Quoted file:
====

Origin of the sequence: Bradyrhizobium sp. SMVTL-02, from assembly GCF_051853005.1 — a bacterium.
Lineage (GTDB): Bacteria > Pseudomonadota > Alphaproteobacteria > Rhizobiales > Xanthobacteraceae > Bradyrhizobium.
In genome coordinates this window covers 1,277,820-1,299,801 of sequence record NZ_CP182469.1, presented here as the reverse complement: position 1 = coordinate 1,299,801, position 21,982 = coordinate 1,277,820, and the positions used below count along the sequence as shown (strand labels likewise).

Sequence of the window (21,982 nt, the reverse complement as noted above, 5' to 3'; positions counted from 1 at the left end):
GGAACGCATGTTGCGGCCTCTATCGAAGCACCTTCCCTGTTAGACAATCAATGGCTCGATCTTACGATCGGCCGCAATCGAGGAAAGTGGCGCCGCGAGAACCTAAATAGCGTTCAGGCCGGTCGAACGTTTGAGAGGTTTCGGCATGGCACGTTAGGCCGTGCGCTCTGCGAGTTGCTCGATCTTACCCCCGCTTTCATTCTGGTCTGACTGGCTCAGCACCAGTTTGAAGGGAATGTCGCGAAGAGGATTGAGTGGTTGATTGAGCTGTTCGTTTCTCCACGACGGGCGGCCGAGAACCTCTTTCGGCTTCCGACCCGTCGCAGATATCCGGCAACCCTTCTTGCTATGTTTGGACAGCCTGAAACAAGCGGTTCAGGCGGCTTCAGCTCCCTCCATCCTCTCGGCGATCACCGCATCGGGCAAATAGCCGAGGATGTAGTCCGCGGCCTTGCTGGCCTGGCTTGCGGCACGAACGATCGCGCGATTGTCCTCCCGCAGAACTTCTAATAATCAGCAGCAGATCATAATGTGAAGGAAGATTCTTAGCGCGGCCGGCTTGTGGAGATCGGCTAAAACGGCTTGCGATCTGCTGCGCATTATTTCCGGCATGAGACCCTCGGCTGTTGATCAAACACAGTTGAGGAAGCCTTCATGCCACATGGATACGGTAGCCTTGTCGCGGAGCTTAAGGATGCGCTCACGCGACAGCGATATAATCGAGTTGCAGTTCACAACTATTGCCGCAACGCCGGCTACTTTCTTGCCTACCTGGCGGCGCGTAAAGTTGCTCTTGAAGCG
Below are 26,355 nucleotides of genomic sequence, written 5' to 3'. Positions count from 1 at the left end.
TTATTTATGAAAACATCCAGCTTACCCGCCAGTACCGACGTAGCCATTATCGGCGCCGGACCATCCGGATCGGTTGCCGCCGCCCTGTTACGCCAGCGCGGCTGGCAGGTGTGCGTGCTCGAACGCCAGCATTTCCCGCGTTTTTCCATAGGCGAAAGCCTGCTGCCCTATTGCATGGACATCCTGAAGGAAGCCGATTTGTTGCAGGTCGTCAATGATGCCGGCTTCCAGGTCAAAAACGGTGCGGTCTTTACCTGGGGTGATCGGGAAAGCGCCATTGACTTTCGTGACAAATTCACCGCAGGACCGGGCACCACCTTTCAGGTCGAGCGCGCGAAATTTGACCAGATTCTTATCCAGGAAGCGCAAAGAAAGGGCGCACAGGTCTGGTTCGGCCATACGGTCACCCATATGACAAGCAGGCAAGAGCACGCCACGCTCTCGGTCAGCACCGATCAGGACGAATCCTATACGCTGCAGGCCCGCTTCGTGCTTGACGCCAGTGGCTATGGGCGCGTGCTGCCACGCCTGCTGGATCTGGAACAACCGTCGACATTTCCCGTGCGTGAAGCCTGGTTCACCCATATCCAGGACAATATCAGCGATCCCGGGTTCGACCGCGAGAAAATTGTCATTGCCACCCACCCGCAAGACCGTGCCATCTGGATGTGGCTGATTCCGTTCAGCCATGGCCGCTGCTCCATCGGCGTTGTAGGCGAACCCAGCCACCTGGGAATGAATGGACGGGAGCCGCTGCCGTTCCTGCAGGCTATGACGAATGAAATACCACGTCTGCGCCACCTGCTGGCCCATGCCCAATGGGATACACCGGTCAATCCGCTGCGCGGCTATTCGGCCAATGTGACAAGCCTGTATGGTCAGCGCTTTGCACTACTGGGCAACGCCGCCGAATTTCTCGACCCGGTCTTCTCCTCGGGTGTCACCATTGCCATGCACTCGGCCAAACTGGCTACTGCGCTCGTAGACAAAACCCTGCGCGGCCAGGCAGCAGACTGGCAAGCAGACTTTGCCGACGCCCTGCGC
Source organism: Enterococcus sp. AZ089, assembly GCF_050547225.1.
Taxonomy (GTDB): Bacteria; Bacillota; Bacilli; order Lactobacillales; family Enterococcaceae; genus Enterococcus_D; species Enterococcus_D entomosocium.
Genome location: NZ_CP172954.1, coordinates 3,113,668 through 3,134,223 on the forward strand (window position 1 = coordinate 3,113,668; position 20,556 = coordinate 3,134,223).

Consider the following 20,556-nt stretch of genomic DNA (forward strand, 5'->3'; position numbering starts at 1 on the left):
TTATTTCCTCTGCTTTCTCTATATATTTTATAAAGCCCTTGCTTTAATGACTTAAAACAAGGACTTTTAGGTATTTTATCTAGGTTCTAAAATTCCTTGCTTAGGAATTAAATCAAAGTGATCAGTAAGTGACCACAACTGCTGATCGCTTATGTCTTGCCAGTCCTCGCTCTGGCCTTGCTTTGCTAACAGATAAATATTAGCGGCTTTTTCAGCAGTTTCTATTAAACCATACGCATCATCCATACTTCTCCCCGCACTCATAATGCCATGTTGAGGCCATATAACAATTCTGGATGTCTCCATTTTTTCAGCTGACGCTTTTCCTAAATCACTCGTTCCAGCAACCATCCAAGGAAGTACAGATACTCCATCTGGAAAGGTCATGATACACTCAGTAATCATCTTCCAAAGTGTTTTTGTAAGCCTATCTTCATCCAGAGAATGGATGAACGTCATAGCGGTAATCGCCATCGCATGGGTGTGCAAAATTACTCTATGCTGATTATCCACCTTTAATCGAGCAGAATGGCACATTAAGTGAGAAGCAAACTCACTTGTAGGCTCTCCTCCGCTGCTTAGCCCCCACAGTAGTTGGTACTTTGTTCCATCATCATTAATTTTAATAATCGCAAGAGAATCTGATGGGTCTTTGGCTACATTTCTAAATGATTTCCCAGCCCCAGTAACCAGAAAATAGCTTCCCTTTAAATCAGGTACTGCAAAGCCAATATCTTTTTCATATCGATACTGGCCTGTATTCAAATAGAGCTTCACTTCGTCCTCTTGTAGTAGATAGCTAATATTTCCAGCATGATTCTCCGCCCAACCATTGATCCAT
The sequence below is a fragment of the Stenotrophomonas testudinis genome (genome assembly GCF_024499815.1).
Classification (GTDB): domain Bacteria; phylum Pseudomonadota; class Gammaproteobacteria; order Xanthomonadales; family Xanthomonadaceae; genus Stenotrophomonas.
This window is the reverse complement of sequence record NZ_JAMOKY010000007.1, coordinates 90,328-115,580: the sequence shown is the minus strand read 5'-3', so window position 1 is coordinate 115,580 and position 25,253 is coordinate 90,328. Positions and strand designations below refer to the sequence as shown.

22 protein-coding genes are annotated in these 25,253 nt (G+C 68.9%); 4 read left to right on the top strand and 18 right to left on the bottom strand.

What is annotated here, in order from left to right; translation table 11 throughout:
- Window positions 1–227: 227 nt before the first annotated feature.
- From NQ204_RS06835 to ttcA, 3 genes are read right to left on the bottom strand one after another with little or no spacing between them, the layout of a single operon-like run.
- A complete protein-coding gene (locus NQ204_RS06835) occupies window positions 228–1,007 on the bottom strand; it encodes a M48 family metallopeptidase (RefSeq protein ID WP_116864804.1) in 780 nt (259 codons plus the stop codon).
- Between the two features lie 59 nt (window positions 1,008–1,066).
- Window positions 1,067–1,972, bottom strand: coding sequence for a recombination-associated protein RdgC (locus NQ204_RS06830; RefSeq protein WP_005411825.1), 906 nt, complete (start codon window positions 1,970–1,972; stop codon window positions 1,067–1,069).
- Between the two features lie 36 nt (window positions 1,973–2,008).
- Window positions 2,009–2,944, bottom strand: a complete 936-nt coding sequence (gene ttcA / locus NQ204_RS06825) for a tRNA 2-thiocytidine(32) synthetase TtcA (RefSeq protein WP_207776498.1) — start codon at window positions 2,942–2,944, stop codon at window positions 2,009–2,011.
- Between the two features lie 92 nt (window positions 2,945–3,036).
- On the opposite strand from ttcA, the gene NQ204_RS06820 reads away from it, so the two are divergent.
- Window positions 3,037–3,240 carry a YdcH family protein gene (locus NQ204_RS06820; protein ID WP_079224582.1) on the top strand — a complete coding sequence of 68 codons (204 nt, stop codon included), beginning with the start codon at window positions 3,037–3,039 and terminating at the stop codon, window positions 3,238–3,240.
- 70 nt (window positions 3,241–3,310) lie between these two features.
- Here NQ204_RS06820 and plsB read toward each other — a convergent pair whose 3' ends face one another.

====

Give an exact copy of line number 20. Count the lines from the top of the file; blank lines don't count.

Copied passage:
- A complete protein-coding gene (locus NQ204_RS06835) occupies window positions 228–1,007 on the bottom strand; it encodes a M48 family metallopeptidase (RefSeq protein ID WP_116864804.1) in 780 nt (259 codons plus the stop codon).